New disclosures about the National Security Agency continue to raise more questions about its ominous capacity to collect a vast amount of American citizens’ electronic communications.

Last Wednesday, The Wall Street Journal reported that the NSA routinely collects about 75 percent of all email communications in the United States.

For three years the agency collected millions of personal communications of Americans without a court order, in violation of the Fourth Amendment and criminal law. Those violations reportedly ended last year.

But more troubling news came Friday as the NSA acknowledged that analysts deliberately violated privacy rights on multiple occasions over the past few years.

The wide-ranging scope of the NSA’s effort, and the fact that a secret federal court has accused it of repeatedly making misleading statements about its illegal activities, both underscore the fact that the agency lacks adequate oversight to protect Americans’ privacy.

Supporters of the NSA’s programs to collect communications from virtually anywhere on the globe insist that they are critical to the nation’s ability to identify threats from terrorists and others before they materialize. They contend that American civil rights are protected.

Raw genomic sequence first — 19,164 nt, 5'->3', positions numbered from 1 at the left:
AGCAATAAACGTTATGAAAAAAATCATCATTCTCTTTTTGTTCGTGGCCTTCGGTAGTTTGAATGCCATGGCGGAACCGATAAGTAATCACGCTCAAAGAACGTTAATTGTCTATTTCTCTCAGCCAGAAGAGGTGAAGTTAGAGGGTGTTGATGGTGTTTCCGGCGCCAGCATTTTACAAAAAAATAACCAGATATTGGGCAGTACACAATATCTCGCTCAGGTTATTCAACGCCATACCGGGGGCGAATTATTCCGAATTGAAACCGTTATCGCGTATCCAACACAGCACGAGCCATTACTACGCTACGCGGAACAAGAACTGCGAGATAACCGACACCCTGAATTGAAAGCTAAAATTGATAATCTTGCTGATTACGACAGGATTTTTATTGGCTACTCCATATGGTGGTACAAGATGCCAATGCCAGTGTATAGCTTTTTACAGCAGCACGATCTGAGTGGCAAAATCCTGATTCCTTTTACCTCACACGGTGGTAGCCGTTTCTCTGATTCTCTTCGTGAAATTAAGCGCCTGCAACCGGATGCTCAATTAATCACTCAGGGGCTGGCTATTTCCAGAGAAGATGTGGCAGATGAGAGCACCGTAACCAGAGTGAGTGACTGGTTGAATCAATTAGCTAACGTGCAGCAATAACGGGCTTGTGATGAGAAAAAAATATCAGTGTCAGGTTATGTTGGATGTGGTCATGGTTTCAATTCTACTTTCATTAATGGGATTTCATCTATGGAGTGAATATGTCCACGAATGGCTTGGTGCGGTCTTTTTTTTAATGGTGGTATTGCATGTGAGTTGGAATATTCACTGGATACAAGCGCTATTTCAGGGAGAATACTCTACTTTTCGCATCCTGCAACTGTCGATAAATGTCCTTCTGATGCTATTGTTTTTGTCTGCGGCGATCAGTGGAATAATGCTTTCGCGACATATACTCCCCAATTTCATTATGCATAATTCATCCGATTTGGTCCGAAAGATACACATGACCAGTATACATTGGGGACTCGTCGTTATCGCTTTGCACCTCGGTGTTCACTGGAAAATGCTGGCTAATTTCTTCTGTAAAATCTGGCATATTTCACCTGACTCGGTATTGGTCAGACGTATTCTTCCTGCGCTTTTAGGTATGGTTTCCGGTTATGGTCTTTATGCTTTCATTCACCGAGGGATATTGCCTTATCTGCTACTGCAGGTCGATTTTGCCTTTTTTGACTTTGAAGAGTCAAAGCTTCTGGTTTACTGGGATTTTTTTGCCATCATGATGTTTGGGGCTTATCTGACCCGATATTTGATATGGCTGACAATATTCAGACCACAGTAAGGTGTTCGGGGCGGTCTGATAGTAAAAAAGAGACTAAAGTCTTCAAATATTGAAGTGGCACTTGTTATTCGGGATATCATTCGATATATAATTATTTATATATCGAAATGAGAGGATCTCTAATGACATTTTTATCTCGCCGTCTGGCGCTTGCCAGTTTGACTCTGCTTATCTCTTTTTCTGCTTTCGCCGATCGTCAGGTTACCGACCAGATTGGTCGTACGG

For example, they note that the NSA is only authorized to intercept telephone calls and Internet communications when they do not involve “U.S. persons,” broadly meaning anyone in the United States.

To intercept the communications of those individuals the NSA needs specific permission from a secret federal court, known as the Foreign Intelligence Surveillance Court (FISC).

Following last week’s disclosures, however, the government released an edited transcript of a disturbing FISC decision issued in October 2011, in which Judge John Bates summed up a six-month investigation by his court into ongoing violations of the law and constitutional protections of privacy by the NSA.

He not only found that the agency had for three years collected perhaps millions of communications between Americans not subject to investigation, but that it had not informed the court of the practice.

Furthermore, said Judge Bates, “The court is troubled that the government’s revelations regarding NSA’s acquisition of the Internet transactions mark the third instance in less than three years in which the government has disclosed a substantial misrepresentation regarding the scope of a major collection program.”

The top lawyer for the intelligence community, Robert Litt, said the illegal collection was caused by a technological problem the NSA itself uncovered, and that it wasn’t an intentional effort to collect American communications.

But that doesn’t absolve the NSA of repeatedly trying to mislead the court.

President Obama has insisted that the NSA “is not spying on Americans.”

Yet with each new troubling disclosure of the agency’s long reach into Americans’ personal communications, those reassurances ring increasingly hollow.

It is clear that the layers of protection supposedly built into the NSA’s communications intercepts fail to preserve Americans’ privacy rights.